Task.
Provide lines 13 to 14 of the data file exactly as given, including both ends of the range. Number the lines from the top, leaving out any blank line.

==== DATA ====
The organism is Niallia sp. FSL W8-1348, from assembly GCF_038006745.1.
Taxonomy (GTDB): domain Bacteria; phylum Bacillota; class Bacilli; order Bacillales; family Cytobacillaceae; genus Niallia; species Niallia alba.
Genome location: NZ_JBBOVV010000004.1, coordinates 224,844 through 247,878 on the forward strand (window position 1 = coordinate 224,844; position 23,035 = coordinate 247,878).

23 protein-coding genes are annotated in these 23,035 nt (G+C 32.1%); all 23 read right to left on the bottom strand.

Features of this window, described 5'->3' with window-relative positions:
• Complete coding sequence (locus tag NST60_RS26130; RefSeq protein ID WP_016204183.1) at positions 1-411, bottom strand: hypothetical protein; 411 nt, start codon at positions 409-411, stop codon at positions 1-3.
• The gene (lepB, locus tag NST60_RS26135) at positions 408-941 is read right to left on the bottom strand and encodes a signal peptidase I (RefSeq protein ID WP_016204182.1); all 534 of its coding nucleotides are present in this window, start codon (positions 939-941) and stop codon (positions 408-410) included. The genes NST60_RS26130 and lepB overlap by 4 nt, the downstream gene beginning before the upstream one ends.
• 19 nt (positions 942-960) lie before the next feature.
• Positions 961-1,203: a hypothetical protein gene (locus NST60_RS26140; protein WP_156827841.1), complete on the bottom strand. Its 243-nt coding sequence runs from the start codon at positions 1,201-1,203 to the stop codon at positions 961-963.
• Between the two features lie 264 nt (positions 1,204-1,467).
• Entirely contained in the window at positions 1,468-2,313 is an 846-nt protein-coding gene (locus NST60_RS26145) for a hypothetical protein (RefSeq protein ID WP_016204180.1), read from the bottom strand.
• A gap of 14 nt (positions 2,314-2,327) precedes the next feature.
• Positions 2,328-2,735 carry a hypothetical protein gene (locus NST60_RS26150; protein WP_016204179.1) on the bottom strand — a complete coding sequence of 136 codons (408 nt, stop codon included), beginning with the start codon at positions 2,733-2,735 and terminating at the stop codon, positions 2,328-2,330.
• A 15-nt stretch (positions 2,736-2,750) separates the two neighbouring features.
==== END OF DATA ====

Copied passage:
• Positions 2,328-2,735 carry a hypothetical protein gene (locus NST60_RS26150; protein WP_016204179.1) on the bottom strand — a complete coding sequence of 136 codons (408 nt, stop codon included), beginning with the start codon at positions 2,733-2,735 and terminating at the stop codon, positions 2,328-2,330.
• A 15-nt stretch (positions 2,736-2,750) separates the two neighbouring features.